Mr. Dixon. And by an objective formula and method of distribution you mean the States' program of distributing its money. Now, I guess the States have different formulas, do they not, for distributing their money but do not nearly all of them do it on an equalization basis and require the local districts to reach certain standards and to make certain efforts? I was suggesting that maybe Mr. Fuller could provide for this committee what these States formulas are and then we might see that they are practically what we want.

Is there anything in that suggestion?

Mr. FULLER. It is true that each State has made up its own system of distribution. No two of the States are alike. Some of them have much higher levels of State support than others. Where they have low levels of State support they tend to have them on a steep equalization basis so that the limited funds can be pinpointed by the States to the districts most in need to insure every child a minimum program.

Mr. Dixon. That is one of the things we are after in this bill.

Mr. FULLER. On the other hand, though, where the States have large State aid programs such as the State of California, there are very often flat grants because the larger the fund the less necessary it is to have a steep equalization formula because the State is there sharing in the support.

In New Mexico, where it is nearly 80 percent State funds, a flat grant, or almost a flat grant works out all right because such a large proportion is distributed equally that you could not possibly have one local school system more than 20 percent different from another in that system.

Mr. FRELINGHUYSEN. In that case would the formula developed by California constitute an equitable and objective one for Federal purposes or is it not up to the Federal Government to care how its money is being distributed! I still am puzzled. As Dr. Dixon just pointed out the State formula is equitable and objective because it is paying out some money and it wants to see the money is well spent. You just told me, as I understand it, that the Federal program should not make any such requirement, it should not be in a position to say "Is this an equitable and objective formula ?” It should rely on the fact that the State knows its own business and of course has one. It may be objective and equitable and reliable from a State point of view but from a Federal point of view it may not, is not that true?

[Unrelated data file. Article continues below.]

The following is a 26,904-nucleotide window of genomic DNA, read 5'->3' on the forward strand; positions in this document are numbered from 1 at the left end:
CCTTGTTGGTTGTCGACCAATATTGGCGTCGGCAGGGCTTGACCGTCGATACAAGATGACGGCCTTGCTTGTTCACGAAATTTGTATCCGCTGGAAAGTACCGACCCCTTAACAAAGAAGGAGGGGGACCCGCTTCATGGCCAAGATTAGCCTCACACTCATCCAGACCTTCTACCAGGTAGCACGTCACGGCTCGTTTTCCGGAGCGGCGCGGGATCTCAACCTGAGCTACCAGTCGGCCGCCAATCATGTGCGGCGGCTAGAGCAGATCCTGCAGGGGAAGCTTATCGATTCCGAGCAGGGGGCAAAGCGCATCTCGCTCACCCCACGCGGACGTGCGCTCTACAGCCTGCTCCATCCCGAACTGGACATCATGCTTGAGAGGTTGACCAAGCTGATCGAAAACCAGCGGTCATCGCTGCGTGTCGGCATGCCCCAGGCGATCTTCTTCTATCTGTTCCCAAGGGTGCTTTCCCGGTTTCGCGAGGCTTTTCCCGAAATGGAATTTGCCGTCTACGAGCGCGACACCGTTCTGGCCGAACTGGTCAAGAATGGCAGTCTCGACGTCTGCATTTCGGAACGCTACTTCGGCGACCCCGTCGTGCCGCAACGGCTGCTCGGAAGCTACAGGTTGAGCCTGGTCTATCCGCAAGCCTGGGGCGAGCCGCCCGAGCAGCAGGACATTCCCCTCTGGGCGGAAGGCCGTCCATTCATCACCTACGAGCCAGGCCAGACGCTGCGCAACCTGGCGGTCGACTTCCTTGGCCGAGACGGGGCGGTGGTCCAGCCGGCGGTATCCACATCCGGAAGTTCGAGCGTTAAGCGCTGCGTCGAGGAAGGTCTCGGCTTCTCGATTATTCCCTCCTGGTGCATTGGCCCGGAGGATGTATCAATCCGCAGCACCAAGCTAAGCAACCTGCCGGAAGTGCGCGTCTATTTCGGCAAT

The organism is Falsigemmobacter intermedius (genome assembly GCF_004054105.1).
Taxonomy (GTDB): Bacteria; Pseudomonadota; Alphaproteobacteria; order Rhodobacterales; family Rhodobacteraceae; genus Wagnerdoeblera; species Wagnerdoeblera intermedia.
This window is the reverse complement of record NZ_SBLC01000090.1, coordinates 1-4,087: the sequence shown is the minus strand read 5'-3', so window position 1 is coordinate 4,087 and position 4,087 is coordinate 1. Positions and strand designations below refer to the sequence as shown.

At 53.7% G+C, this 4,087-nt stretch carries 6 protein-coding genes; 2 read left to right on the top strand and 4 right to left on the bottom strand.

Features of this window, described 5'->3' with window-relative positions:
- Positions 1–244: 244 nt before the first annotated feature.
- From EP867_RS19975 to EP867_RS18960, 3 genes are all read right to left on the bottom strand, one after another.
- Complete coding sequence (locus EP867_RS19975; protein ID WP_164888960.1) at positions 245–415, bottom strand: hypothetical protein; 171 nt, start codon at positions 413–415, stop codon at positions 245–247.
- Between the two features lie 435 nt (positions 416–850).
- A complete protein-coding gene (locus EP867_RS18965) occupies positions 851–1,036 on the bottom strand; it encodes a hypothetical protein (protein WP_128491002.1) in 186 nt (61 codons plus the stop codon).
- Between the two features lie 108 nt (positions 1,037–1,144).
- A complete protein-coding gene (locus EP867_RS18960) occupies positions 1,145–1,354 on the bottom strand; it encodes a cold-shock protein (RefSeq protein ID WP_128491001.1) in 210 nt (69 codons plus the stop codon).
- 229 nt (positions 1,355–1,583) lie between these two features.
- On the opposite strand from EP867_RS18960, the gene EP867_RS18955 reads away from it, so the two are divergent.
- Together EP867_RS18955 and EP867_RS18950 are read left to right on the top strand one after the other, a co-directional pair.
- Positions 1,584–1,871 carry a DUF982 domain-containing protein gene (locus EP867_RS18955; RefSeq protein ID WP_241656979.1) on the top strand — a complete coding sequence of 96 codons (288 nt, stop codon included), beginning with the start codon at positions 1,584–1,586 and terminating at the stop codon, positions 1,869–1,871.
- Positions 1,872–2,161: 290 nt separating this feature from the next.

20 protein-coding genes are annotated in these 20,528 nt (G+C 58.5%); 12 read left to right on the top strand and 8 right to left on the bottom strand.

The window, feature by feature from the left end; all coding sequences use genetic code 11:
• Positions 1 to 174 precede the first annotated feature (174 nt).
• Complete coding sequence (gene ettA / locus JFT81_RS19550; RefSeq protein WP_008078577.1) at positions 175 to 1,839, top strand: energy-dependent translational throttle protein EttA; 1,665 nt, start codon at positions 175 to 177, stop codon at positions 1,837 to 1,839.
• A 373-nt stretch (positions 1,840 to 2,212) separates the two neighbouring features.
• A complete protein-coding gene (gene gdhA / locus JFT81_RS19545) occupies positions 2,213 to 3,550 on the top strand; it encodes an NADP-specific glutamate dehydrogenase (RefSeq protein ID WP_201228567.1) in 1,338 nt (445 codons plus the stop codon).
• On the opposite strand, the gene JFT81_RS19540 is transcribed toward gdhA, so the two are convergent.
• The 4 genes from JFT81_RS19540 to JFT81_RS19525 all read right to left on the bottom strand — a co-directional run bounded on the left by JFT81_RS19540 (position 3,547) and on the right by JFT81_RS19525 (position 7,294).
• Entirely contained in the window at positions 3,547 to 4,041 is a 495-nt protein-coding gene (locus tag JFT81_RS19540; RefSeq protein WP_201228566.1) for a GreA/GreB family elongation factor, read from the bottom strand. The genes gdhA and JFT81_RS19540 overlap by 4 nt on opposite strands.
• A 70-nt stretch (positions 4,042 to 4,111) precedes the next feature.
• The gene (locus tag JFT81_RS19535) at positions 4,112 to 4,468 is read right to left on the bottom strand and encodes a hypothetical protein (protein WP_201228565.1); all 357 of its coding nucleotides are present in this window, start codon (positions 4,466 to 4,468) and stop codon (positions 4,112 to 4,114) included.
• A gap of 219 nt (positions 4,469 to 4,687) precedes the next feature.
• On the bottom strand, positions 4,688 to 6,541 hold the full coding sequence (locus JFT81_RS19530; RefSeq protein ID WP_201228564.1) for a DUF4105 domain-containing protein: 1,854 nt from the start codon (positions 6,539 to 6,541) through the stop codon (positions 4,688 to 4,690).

Mr. FULLER. Is there a difference in the State point of view and Federal point of view in education

Mr. FRELINGHUYSEN. I think very decidedly. I think the role of the Federal Government in the field

of education is completely different from the responsibilities of the State and community level. I am at the moment very unenthusiastic about subsidizing teachers' salaries by the Federal Government. I think it will surely lead to a domination and an unwise domination of our teachers, if we get into the business of financing them because we will have a responsibility to see that the money is not going to subsidize poor teachers. We will want to improve the quality of them.